Why do we do these crazy things? The difference between humans and animals

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Extreme ironing © b1ue5ky, creative commons BY-NC-SA 2.0

Life may be ubiquitous in the universe, forms and structures may crop up independently in very similar forms, but at the moment it seems as if human life is unique on our planet. The Cambridge Palaeobiologist Professor Simon Conway Morris made a name for himself by studying the Burgess shale, which is one of the earliest records of soft-bodied animal forms. From this work, he developed an interest in convergent evolution – the idea that independent evolutionary processes hit on the similar solutions again and again. Now that convergence has blossomed into a field of its own, Simon has turned his attention to human and animal intelligence. At this year’s Faraday Institute summer course he described some of his findings so far, which I will summarise here in my own words. Continue reading

Artificial Intelligence: Machines, Minds or both?

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CCO Public Domain. Pixabay

Is your smart phone really smart? Do you ever fear it will get too smart? Will it wake up one morning and decide to start running your life – deleting contacts it doesn’t like, booking holidays online that it wants to go on with you or shifting your calendar appointments to suit its tastes? Continue reading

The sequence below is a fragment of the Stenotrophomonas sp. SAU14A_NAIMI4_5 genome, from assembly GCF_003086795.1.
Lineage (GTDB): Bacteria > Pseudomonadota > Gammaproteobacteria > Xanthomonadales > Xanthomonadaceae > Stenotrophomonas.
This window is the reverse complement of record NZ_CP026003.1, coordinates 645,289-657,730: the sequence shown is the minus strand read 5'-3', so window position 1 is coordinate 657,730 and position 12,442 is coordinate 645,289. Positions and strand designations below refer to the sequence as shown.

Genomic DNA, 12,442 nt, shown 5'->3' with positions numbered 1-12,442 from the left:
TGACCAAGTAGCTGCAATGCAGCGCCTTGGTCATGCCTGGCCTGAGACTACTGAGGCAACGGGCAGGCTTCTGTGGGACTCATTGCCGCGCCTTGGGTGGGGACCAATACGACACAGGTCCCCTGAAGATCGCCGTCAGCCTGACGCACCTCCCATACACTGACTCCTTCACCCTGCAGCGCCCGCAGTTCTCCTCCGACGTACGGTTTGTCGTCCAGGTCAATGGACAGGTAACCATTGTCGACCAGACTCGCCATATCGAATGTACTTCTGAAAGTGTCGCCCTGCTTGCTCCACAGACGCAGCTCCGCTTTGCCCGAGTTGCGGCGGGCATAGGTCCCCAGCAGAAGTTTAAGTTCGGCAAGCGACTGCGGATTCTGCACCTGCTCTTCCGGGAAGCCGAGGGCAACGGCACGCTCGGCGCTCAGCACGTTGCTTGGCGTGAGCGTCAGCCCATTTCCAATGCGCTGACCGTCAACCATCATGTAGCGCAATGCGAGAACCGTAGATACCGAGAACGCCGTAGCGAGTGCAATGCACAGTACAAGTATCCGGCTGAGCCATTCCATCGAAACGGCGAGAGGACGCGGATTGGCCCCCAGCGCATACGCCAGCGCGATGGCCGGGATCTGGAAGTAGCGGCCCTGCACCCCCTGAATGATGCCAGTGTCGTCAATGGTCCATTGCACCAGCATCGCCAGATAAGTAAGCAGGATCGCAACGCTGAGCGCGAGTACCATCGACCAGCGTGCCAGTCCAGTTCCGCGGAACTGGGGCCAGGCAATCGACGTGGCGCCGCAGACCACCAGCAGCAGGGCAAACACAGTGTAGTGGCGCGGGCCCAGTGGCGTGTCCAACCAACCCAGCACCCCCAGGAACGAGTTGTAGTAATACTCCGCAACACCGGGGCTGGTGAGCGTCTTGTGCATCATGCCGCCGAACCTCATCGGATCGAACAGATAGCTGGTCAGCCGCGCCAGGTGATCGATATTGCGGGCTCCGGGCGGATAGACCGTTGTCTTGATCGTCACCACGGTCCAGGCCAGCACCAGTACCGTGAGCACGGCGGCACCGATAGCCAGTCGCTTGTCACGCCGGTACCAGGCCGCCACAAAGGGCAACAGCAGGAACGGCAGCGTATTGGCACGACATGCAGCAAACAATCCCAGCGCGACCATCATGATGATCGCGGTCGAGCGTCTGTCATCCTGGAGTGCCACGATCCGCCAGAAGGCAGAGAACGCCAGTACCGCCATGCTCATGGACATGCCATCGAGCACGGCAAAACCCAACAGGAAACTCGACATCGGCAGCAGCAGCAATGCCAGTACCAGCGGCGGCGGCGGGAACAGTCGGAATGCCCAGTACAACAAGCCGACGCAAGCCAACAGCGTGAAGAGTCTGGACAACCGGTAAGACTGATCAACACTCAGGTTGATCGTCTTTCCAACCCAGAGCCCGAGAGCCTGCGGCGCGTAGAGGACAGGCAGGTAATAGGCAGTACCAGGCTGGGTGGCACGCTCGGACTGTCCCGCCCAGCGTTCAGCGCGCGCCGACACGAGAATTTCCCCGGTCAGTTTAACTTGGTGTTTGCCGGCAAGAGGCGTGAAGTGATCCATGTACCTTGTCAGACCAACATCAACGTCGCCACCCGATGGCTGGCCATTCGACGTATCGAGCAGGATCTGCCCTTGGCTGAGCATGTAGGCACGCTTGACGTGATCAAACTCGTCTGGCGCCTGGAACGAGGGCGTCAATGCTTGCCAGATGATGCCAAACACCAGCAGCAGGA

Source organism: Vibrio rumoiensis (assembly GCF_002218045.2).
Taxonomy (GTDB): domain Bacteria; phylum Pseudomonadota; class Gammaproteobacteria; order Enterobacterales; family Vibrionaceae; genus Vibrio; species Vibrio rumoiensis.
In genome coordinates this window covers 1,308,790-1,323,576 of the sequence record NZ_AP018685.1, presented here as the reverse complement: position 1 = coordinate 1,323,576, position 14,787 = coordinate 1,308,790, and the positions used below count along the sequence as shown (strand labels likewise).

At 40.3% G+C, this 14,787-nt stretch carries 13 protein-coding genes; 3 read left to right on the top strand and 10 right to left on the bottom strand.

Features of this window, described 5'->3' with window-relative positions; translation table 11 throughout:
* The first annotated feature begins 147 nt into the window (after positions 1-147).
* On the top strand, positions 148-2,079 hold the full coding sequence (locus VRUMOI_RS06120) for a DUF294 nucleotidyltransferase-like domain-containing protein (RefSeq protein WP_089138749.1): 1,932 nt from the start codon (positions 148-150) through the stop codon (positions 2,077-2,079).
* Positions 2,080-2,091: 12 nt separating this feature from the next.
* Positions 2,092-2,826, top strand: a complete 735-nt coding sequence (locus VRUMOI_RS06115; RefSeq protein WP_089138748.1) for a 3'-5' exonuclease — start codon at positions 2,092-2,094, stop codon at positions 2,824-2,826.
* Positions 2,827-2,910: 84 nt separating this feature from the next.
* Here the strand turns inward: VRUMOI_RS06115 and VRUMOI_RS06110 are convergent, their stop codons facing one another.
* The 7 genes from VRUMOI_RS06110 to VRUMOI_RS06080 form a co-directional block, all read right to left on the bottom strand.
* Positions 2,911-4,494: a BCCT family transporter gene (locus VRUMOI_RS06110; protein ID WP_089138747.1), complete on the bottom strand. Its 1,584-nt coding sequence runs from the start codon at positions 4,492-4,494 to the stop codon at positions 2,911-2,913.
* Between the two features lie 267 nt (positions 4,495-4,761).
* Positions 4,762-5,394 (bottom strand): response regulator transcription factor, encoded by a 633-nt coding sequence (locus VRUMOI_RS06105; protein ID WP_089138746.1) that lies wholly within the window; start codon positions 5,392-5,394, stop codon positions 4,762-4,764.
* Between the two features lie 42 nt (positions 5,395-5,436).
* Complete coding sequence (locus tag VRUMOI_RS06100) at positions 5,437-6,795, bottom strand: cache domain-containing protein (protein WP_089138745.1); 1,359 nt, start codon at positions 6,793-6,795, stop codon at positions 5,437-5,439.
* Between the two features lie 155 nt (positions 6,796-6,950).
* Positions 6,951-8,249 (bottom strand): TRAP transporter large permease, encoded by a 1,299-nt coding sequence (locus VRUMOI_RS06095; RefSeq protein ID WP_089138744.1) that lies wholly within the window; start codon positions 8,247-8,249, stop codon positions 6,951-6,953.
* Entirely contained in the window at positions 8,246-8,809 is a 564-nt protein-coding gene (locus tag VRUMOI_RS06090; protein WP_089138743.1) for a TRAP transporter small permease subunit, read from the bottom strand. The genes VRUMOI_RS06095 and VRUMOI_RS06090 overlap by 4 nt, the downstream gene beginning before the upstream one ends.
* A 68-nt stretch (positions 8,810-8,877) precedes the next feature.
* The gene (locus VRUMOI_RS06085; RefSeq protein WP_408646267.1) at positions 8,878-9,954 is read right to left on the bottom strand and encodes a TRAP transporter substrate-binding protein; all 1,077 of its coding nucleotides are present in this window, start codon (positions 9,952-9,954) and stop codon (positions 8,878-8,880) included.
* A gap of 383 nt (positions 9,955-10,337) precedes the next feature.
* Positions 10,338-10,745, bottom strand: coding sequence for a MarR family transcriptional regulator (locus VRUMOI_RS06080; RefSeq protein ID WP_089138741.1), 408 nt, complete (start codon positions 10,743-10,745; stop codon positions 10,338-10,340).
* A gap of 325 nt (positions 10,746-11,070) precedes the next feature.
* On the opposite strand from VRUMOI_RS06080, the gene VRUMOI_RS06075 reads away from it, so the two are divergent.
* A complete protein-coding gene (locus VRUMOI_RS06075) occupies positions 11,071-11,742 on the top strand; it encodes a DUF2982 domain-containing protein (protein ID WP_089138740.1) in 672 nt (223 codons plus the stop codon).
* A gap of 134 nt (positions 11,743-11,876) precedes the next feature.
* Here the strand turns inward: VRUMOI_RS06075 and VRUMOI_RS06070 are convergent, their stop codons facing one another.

All Creation Worships God: The Impact of Science on Theology

Woutergroen, 2008; Jens Maus, 2010. Wikimedia
Woutergroen, 2008; Jens Maus, 2010. Wikimedia

If all truth is God’s truth, then science must have an impact on our theology. This was the central message of theologian Steve Motyer’s seminar in the God in the Lab evening series at London School of Theology (LST) earlier this year.

Having taught theology and counselling for a number of years as part of his role at LST, Motyer is all too aware of the connection between mind and brain. Neuroscience is showing that Continue reading

Reflections on Mind and Matter: Should we mind & does it matter?

Cells, stained to show the inner skeleton (green)
Cells, stained to show the inner skeleton (green). Example image from the ImageJ-Programmpaket (public domain)

This month’s guest post is from Rhoda Hawkins, a theoretical physicist from the University of Sheffield. Rhoda recently spoke on ‘Should we mind, and does it matter?’ at the Christians in Science student conference. Here, she asks how much Christians should be involved in discussing questions of science and faith.

Why should we engage our minds in science and religion issues? Why should we engage with the big questions of mind and matter? Firstly Christians who are scientists are whole, integrated people – body, mind and spirit – so to be true to ourselves and to God we should hold together the different aspects of who we are. Continue reading

Deepest Wonder

© Shilpin Patel, freeimages.com

There are two kinds of wonder. You may well experience the first when you look at the night sky on a clear and moonless night. The universe is vast, beautiful, and at times incomprehensible. The other kind of wonder can be experienced when someone studies something scientifically: a complex and highly ordered process analysed and understood. I mentioned last week that Ernst Mach didn’t believe in wonder. It was the first kind of wonder that he didn’t believe in: the kind that comes from ignorance and is dispelled by knowledge – a process that can lead to disillusionment. But as Einstein pointed out, when one explores phenomena scientifically the wonder only deepens as the order and complexity in a system reveals itself.

Maggie Boden, Professor in Cognitive Science and Informatics, has described the journey from ignorant to informed wonder. Continue reading